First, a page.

I know you love them, and I know that they may have even lifted you up when you were doubting yourself. I know they were your best friend. I know that you told them all about your past, about all the people that hurt you. About all the things you did that you’re ashamed of, all the things you don’t like about yourself, all the things that make you, you – and they wiped away your tears and kissed those parts of yourself that you’ve never shown to anyone.

They loved your heart and this is why it’s so hard not to take them back. You had something special, and that connection will always be there. I know.

But I also know that they wanted things their way – that when you started to challenge them, that’s when the problems started. I know that after all was said and done, they left you broken. I know that you broke up for a reason. I know about all the pain they caused you, about all the lies and all the times you hated yourself for putting up with their toxicity.

So when they come back, and they will, please remember all of this. Because I promise you when someone is selfish, when someone has destroyed you and your happiness once, they will always, always do it again.

Leave your life open for a love that you deserve – I promise you, it’s out there.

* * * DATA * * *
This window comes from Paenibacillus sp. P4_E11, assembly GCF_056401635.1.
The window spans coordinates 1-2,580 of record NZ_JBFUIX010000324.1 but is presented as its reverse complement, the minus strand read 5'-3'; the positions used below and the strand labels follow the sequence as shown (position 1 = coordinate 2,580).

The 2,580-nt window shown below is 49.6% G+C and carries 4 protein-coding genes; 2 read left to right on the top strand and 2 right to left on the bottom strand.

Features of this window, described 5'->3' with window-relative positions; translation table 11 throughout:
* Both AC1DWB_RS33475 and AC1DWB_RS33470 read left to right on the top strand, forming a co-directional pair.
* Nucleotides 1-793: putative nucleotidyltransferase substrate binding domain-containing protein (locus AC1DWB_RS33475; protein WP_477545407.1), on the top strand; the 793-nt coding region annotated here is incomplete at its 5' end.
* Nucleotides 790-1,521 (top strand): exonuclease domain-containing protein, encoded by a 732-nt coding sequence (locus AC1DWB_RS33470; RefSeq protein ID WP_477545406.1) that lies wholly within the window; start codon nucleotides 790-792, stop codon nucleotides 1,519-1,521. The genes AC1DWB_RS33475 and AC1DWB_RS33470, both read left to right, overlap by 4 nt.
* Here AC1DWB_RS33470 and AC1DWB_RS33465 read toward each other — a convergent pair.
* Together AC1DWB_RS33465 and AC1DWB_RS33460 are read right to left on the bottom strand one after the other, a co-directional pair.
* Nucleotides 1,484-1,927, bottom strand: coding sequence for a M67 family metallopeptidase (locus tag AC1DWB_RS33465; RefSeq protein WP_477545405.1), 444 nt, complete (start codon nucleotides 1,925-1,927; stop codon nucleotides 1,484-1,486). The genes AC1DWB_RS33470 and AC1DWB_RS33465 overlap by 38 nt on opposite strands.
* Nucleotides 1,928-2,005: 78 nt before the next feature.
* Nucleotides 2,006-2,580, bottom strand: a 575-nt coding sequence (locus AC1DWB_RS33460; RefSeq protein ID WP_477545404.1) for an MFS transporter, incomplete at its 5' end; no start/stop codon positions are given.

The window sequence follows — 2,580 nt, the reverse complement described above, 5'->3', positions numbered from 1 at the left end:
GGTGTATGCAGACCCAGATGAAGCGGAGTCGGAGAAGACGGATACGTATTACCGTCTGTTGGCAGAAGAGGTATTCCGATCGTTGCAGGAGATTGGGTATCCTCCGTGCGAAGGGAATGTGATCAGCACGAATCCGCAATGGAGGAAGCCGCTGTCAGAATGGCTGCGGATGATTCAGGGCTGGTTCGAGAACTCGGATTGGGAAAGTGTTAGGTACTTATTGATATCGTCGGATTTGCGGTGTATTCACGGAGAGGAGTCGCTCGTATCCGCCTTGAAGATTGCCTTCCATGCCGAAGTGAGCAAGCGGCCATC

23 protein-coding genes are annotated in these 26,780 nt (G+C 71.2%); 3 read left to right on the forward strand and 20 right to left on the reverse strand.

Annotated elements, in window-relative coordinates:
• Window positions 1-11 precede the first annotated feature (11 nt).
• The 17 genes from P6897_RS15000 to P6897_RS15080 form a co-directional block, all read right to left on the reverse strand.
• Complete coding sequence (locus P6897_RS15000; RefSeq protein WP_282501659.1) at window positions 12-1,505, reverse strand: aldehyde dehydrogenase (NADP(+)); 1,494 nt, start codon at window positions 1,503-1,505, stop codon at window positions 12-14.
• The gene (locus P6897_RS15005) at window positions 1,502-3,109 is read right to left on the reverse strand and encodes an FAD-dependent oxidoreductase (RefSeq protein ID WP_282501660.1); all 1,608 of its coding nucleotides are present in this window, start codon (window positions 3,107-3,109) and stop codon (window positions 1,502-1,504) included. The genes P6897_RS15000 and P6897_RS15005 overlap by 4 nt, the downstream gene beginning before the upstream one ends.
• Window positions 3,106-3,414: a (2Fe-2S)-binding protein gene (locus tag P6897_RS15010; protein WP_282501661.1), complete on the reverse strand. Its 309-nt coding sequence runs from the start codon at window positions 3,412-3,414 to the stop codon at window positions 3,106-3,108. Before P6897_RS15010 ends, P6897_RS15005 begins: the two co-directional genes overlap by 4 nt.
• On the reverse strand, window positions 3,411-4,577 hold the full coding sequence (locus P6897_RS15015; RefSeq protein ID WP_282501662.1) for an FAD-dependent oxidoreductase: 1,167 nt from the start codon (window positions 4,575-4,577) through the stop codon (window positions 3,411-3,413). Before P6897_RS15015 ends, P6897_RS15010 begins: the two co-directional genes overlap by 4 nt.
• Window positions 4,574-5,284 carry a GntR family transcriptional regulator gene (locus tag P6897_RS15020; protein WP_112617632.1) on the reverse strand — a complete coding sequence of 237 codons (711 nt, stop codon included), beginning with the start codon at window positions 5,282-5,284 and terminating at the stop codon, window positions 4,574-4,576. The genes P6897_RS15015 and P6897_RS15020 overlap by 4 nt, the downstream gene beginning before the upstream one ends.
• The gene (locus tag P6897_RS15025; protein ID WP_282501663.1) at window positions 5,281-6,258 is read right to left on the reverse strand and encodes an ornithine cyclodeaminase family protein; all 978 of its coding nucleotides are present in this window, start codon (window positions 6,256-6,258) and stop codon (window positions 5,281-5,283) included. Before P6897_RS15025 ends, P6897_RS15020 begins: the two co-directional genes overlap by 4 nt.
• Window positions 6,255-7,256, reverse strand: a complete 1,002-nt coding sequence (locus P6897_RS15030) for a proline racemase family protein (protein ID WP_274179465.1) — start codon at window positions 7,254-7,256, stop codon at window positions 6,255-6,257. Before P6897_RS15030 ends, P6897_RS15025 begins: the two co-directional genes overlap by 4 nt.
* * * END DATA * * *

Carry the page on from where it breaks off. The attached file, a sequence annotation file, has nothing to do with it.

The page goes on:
Also, why we’re quick to forgive our exes, why a true partner will weather the storm with you, and 4 questions you should ask yourself if an ex wants to get back together.

Remember that if they don’t appreciate you by now, they might never appreciate you the way you deserve to be appreciated.

I’m Finally Giving Myself Space to Feel

My boyfriend (now ex) of three and a half years and I broke up four months ago. The period of time that has followed has been one of the most emotionally painful in my 27 years. He was my home –and my closest friend– in a city 1,100 miles from my family. We had more intellectual and physical chemistry than I have experienced with anyone.

When we broke up, I realized that it wasn’t just our relationship that was broken. As I stepped back, I realized I had let my life spin out of control in the past two years as I tried to balance work, graduate school, personal relationships, and recovery from a significant back injury. When my relationship ended, I was mentally, physically, and emotionally devastated – I felt likeI was broken too. And I became determined to do everything I could to get back on track.